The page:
Beneath all the welcome popular disgust with George W. Bush, it is easy to forget â€“ and important to remember â€“ that some special interests and individuals have reasons to rejoice at the wonders of life under The Worst President Ever (â€œHeâ€™s the Worst Ever,â€
REASONS FOR RICH REJOICE AS THE WORLD UNRAVELS: THE HIGHEST PROFITS MARGINS IN HALF A CENTURY
The economic men and women of the New York Stock Exchange (NYSE) were being more than polite when they greeted Bush with spontaneous and prolonged applause last week. They were expressing heartfelt capitalist gratitude. The arch-plutocratic, anti-labor Bush administration has overseen a remarkable transfer of wealth from the American working class to the nationâ€™s ever more grotesquely opulent and privileged few.
Even before George the Second was installed through the Baker-Scalia judicial coup of 12-12-2000 (as dark a day in its own way as 9/11/2001), the
As Jack Rasmus reports in the most recent
We are returning to the highly regressive income wealth distribution of the late 1920s, with the top 1 percent â€œearningâ€ (taking) nearly 22 percent of the national income. The
The top 1 percent â€“ comprising roughly 1.4 million â€œtax unitsâ€ (see Peter Singer, â€œWhat Should a Billionaire Give?â€ New York Times Sunday Magazine, December 17, 2006, p.80) owns more than a third of all
During the last three years, Rasmus notes, the â€œearningsâ€ of the top hundredth have resumed their long-term expansion since the late 1970s, which was briefly interrupted by the dot.com bust and economic downturn of 2001. By â€œstark contrast,â€ the nationâ€™s 90 million working class families â€œnever recovered from the 2001 recessionâ€ and have â€œfallen steadily behind. This dark fact,â€ Rasmus notes, â€œis the defining economic characteristic and legacy of the George W. Bush presidency.â€ By Rasmusâ€™ calculations, United States capitalism â€“ recently hailed by Barack Obama as â€œour greatest assetâ€ and â€œa system that for generations has encouraged constant innovation, individual initiative and efficient allocation of resourcesâ€ (B.O., The Audacity of Hope [New York, 2006], pp. 149-50) â€“ transfers â€œwell over $1 in incomeâ€ annually from the nationâ€™s working class to â€œcorporations and the wealthiest non-working class householdsâ€ Rasmus, â€œTrillion Dollar Income Shiftâ€).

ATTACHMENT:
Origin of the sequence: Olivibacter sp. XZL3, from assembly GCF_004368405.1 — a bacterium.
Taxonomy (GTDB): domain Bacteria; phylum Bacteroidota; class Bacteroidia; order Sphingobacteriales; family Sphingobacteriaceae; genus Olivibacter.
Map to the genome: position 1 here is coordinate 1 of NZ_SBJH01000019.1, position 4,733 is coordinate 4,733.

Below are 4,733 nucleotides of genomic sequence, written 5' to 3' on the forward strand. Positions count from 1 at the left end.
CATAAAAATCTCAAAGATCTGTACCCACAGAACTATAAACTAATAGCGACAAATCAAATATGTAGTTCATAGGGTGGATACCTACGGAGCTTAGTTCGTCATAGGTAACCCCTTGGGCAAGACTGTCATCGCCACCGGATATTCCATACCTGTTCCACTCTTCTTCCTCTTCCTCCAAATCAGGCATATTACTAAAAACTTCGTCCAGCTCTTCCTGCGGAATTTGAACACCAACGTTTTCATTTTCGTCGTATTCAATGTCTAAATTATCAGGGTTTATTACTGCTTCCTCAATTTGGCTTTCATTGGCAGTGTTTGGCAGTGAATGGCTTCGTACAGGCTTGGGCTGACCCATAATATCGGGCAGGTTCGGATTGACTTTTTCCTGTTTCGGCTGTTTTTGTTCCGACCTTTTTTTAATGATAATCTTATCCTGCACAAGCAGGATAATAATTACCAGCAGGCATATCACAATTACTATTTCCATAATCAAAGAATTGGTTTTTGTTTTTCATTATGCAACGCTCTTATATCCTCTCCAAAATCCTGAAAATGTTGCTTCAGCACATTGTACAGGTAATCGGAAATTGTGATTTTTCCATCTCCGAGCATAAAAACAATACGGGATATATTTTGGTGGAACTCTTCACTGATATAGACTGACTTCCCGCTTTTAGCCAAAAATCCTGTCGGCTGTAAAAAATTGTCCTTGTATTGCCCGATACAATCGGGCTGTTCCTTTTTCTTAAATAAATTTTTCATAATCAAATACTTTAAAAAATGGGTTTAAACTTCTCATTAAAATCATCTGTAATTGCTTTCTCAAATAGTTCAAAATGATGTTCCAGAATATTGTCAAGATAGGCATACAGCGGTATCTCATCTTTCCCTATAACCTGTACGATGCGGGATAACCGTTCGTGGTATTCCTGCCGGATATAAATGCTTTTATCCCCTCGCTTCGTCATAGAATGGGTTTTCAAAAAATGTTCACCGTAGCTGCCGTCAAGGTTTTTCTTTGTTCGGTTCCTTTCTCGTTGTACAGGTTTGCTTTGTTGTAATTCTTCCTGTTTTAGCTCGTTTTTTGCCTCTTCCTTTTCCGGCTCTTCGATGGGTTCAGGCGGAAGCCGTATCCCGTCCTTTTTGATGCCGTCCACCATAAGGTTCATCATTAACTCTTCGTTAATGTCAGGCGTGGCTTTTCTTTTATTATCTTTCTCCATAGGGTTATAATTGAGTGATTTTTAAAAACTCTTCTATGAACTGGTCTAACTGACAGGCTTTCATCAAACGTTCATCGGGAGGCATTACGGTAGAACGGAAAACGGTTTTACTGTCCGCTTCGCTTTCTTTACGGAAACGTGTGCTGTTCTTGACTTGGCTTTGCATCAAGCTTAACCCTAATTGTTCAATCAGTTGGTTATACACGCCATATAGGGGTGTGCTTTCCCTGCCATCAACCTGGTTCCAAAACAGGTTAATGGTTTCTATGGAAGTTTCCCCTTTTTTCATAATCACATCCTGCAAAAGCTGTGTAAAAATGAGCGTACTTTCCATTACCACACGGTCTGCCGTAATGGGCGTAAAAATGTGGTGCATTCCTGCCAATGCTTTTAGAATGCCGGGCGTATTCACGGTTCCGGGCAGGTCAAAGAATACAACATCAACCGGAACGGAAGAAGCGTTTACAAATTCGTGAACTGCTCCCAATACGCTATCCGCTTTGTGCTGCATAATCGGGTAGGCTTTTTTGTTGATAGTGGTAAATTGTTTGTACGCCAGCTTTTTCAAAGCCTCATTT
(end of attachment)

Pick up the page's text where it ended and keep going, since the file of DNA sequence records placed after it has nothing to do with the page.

HOW RICH IS OUR BOURGEOISIE?
How rich is the
That astonishing total was $63 billion greater than the total cost â€“ estimated by the eminent â€œdevelopment economistâ€ Jeffrey Sachs at $121 billion â€“ of meeting the United Nationsâ€™ Millennium Goals for 2006 (Singer, â€œWhat Should a Billionaire Give?). Those frequently cited goals include: reducing by half the share of the worldâ€™s population that experiences hunger; halving the share of people who live in â€œextreme povertyâ€ (defined as living on less than one U.S. dollar per day); reducing by half the proportion of people without access to safe drinking water; halting and beginning to reduce the spread of HIV and AIDS; halting and beginning to reduce malaria and other diseases; guaranteeing that all ch